It was about 3 years ago that I sat down in front of my mirror, getting ready to relax the new growth on my struggling, breaking, thinning, lifeless hair. I stared at my reflection, looked at the box of hair relaxer, and then back at my reflection. My reflection and I both agreed in that moment. I remember my exact words were, “Nah!” and I threw the box out. And thus began my natural hair journey.
It was by far the most impulsive thing I had ever done. Oh yes, I live on the edge! I was full of expectation and excitement at what this would mean! Instagram and YouTube had me thinking that I would wake up with a crown like cotton candy, that I would suddenly be more “woke” as the conscious people like to say. I was ready to step into the fullness of what it meant to be a proud, natural sistah!! (Not to be confused with ‘sister’, which is simply a female sibling)
The first thing I realized was that having natural hair made me feel like I couldn’t be natural anywhere else. All of a sudden, I couldn’t go anywhere without makeup. I felt hobo-like with natural hair AND a natural face. What was that all about? Wasn’t this journey all about celebrating my entire being, flaws and all? Why did I suddenly feel this urge to paint and highlight this, and contour and conceal that?
Was I not pretty enough without the illusion of someone else’s hair on my head, or without my own hair being chemically straightened, having it stripped of all its natural, kinky, coily personality? Why couldn’t God just give me looser curls, I often wondered. What was the benefit of this hard to manage, excruciating to comb, and impossible to look good in, 4c hair??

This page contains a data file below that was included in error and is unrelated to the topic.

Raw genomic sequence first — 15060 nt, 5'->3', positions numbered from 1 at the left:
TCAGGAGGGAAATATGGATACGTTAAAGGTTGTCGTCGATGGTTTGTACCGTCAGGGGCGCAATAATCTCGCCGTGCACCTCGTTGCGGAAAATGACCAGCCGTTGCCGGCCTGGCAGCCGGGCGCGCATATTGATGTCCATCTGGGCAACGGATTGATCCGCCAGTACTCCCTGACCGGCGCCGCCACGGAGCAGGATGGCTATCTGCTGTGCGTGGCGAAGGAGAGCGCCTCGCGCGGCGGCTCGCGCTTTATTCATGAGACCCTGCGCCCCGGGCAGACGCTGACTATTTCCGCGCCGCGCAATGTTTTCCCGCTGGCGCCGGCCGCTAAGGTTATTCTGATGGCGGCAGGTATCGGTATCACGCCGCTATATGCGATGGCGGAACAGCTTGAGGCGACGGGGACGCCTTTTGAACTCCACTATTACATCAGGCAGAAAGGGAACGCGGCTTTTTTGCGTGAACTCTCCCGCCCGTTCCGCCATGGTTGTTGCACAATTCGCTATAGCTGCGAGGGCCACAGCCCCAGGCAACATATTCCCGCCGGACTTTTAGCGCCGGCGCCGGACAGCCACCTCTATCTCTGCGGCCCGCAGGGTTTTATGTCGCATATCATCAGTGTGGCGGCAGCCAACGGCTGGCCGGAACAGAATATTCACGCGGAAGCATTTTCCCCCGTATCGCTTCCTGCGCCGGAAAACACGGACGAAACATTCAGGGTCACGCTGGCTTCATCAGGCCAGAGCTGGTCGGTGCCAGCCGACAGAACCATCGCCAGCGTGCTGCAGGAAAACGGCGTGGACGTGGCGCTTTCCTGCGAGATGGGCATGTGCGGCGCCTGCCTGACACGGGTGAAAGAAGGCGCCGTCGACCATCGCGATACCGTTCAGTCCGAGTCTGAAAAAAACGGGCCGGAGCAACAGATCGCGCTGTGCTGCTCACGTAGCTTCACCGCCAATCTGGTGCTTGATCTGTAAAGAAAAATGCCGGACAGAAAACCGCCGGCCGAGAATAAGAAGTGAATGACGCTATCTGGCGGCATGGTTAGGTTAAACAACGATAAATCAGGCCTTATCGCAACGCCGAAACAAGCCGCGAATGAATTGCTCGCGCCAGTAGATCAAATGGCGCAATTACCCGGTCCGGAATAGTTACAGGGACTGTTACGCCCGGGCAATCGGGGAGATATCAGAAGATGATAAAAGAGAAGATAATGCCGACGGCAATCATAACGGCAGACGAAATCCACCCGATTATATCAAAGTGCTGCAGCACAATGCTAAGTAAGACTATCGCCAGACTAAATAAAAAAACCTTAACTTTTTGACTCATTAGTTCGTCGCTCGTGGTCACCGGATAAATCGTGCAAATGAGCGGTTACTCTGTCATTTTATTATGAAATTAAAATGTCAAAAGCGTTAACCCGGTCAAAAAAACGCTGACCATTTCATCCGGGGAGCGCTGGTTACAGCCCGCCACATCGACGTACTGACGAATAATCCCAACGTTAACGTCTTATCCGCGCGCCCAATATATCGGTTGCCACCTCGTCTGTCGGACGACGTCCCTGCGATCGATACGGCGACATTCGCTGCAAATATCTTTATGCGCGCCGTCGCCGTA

I started to be more aware of naturalistas all around me, and I saw beauty in them that I struggled to see in my own experience. I loved seeing them in their different hair stages, different lengths, different textures. I saw the casual artsy bohemian styled types and the more elegant, suited up corporate types, and they all wore their crowns fiercely and beautifully!
“I am not my hair,” Ms India Arie famously sang. I don’t know if this has anything to do with my hair…maybe it’s just the passage of time, maybe it’s just growing up…but I now feel a comfort within myself that wasn’t there before. Accepting my hair in its hard-to-manage, natural state, has taught me to accept the other hard-to-manage aspects of myself and figure out how to make them work.
I didn’t expect it to get this deep…it is just hair after all…but it accidentally turned into a journey of self-discovery, unmasking fake confidence and facing my insecurities head on (pun intended). I look in the mirror and see a woman who could use a little more sleep and a little less chocolate cake. I see her wild, out of control hair that mirrors the chaos that goes on inside her mind. Sure, some days I want to take a pair of scissors to it, but all in all, I think the ‘flawsome’ woman underneath all that hair is pretty amazing. Naturally.